Follow the remaining recipe from step 7 and onwards.

I love cinnamon rolls because you don’t really know if they’re breakfast or dessert. I think they can pass off for either one, really. People eat them for breakfast all the time. These for sure are more of a dessert or late afternoon snack. The next time you have a craving for some something sweet make these cinnamon rolls. Sure, they are a bit of work, but cinnamon rolls are always worth it. Enjoy!

10 Things You Didn't Know About Cinnamon

Who doesn&rsquot love a sprinkling of cinnamon on fresh apple pie or atop a chai latte? It&rsquos just one of those spices that tastes fantastic. But taste is not the only reason to love cinnamon. Here are 10 health reasons to love this super spice:

1. Numerous studies show that cinnamon regulates blood sugar, making it a great choice for diabetics and hypoglycemics alike. That&rsquos also great news for anyone who wants stable energy levels and moods.

2. It reduces LDL cholesterol levels. LDL is also known as the harmful cholesterol. Reducing it may help reduce the risk of cardiovascular disease.

3. It has natural anti-infectious compounds. In studies, cinnamon has been effective against ulcer-causing H. pylori bacteria and other pathogens.

4. It reduces pain linked to arthritis. Cinnamon has been shown in studies at the Department of Internal Medicine, Kangnam Korean Hospital, to reduce cytokines linked to arthritic pain.

5. Research at the University of Texas, published in the journal Nutrition and Cancer, shows that cinnamon may reduce the proliferation of cancer cells, holding promise for cancer prevention and sufferers of the disease.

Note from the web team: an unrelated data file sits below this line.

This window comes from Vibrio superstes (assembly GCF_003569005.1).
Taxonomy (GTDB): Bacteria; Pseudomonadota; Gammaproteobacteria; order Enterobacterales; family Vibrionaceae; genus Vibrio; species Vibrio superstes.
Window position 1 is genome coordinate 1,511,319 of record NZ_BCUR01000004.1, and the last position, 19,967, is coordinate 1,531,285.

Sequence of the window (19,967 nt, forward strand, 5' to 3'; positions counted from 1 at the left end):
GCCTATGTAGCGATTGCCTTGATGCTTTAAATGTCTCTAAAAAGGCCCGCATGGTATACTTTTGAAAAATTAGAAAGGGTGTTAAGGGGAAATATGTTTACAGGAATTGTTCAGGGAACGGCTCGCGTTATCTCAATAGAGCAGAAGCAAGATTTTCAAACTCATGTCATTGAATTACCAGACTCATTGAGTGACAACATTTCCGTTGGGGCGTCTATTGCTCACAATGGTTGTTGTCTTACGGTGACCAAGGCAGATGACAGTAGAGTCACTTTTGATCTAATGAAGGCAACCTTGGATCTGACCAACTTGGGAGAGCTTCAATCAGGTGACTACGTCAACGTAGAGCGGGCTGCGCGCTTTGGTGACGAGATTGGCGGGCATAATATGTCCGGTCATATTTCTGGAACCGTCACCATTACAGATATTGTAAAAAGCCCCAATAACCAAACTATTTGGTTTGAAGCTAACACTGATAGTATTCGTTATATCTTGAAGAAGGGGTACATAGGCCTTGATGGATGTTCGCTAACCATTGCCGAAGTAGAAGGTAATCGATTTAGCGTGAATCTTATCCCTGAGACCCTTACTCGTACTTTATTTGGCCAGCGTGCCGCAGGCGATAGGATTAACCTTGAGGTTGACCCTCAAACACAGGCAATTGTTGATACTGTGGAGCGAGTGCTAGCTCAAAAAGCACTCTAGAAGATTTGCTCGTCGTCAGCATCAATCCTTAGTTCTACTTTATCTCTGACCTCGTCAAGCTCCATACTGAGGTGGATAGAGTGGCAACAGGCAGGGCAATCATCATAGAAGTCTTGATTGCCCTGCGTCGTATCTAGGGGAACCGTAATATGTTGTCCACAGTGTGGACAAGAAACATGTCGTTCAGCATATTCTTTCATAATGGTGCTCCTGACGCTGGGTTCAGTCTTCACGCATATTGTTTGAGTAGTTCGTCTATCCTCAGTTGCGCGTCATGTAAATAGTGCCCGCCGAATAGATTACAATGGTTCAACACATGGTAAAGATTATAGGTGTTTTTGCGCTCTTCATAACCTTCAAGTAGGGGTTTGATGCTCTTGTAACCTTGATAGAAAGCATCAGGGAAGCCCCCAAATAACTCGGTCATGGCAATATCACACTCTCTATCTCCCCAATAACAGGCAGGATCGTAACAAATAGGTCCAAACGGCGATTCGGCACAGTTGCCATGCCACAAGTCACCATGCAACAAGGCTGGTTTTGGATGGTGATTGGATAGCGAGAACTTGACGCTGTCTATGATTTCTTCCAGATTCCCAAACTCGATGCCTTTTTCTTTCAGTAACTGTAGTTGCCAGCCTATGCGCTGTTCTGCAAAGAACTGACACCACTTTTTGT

6. It is a natural food preservative.

7. It contains fiber, calcium, iron, and manganese&mdashalbeit small amounts to the typical dose of ground cinnamon.

8. It&rsquos been proven effective for menstrual pain.

9. It has also been proven effective for infertility. Cinnamon contains a natural chemical called cinnamaldehyde, which studies show increases the hormone progesterone and decreases testosterone production in women, helping to balance hormones.

10. Cinnamon holds promise for various neurodegenerative diseases, including: Alzheimer&rsquos disease, Parkinson&rsquos disease, multiple sclerosis, brain tumor, and meningitis, according to research at the Cytokine Research Laboratory, Department of Experimental Therapeutics, The University of Texas. Their research shows that cinnamon reduces chronic inflammation linked with these neurological disorders.

5 Things You Didn't Know About Tacos

In 2018, Americans ate more than 4.5 billion tacos. It's hard to believe that before the 1950s, tacos didn't really exist in the U.S. How did this Mexican street food become so popular stateside? One hint: fast food. Read on for five things you didn't know about this versatile food.

1. Tacos Have Been Around for Millennia

"Tacos have existed since there was a tortilla, even if they didn't exist by that name," wrote Gustavo Arellano in the book "Taco USA: How Mexican Food Conquered America." "The earliest mention of 'taco' as a food dates only to the late 19th century previously, the word stood for everything from a pool cue to a hammer to getting drunk."